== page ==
8. The first shall be last: True manhood puts others first.

Jesus is quoted more than once as saying something like this:

If you want to be a leader, then the place to be is on your

knees, with a towel in your hand, washing someone’s feet.

9. Manhood is – sometimes – more about what you could

do but didn’t than what you could have avoided but did

anyway: There’s a lot of restraint – a great deal of “Quiet

Strength” in true manhood. Real men tend to always have

something in reserve.

10. True manhood is more about giving than about getting:

Our culture often touts a “men see what they want, then they

go out and get it” view of manhood. But true manhood is

more along the lines of “see what the world needs, then go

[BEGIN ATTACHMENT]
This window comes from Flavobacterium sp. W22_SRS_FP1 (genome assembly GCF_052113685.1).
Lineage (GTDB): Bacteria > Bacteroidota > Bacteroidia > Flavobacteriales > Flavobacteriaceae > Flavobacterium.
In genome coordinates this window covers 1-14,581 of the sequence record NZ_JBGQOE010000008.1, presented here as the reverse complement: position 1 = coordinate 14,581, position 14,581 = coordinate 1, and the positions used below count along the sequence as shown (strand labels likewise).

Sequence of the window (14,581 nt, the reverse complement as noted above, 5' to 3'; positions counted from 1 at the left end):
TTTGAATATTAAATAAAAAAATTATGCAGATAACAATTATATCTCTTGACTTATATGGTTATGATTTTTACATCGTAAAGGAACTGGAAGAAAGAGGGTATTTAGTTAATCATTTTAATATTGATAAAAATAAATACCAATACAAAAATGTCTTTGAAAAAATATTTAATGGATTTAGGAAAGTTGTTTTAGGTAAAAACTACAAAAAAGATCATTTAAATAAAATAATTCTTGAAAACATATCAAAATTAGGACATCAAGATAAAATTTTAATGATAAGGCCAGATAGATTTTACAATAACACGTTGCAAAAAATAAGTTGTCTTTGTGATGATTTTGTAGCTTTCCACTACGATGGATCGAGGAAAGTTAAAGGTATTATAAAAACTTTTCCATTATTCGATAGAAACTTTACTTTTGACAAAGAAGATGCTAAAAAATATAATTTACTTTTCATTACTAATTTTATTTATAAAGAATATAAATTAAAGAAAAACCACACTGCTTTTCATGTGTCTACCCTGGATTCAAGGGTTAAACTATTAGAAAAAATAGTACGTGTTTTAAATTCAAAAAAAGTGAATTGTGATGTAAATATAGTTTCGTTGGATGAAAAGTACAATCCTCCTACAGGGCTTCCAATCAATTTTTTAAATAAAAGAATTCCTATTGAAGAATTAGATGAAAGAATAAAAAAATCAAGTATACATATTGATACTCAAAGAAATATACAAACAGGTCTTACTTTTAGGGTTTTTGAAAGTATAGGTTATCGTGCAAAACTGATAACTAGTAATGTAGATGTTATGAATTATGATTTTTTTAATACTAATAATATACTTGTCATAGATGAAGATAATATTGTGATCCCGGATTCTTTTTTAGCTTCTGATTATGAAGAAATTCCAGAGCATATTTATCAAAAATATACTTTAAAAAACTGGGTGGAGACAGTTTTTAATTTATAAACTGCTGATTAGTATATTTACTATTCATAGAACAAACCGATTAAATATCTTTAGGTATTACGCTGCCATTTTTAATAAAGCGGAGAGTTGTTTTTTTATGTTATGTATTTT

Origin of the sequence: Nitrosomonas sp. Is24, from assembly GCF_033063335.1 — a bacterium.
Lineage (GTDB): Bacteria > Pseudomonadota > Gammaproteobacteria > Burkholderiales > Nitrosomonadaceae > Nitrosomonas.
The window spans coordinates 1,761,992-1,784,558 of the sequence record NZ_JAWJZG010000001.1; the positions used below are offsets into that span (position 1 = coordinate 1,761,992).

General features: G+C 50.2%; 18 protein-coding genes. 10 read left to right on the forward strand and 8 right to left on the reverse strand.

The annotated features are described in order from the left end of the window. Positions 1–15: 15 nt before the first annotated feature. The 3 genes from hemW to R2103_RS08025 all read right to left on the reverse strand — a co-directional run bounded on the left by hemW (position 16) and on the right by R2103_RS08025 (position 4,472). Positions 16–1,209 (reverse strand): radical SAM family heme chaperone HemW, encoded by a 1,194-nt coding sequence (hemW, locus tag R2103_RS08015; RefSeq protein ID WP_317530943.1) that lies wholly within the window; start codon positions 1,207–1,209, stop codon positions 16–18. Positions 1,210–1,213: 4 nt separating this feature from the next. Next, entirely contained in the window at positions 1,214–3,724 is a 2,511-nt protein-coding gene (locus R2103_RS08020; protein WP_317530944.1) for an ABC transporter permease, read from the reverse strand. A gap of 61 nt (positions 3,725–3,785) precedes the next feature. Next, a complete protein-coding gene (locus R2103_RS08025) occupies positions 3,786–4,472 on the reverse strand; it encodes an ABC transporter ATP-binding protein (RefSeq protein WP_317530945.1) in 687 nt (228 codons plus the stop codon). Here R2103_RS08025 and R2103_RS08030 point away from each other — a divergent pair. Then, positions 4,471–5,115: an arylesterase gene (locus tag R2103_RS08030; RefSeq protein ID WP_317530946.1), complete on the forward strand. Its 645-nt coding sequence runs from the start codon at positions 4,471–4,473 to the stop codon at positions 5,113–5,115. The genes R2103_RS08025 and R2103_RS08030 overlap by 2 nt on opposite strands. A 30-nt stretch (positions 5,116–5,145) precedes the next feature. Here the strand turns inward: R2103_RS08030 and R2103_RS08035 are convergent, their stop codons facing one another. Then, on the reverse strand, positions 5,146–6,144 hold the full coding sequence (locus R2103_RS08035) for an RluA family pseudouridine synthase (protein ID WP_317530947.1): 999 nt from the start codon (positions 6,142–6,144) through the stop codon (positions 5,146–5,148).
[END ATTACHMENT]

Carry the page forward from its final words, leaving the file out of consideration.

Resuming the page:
out and do it.” Strength leveraged for the benefit of others.

Copyright 2015 All Pro Dad. All Rights Reserved. Reprinted with permission. For more resources like this, visit







So, what is “mead?” For some this will be the first time to ever see or read the word. Mead is an “alcoholic

beverage produced by the fermentation of a diluted mixture of honey and water.” Easier translation: Honey

wine. Sometimes with fruit and or spices added for flavor it may be called something different. In the regions

of Northern Europe during the middle ages mead was the most popular beverage to drink. It was largely

controlled by the Guild of Free Brewers who also controlled the brewing of wine, mead, and ale as well as

handling all aspects of distribution. Eventually toward the end of the 16th century, honey was replaced by

less expensive sugars and mead was displaced with less costly beers and ales and by imported wines.

What Was Good Still Is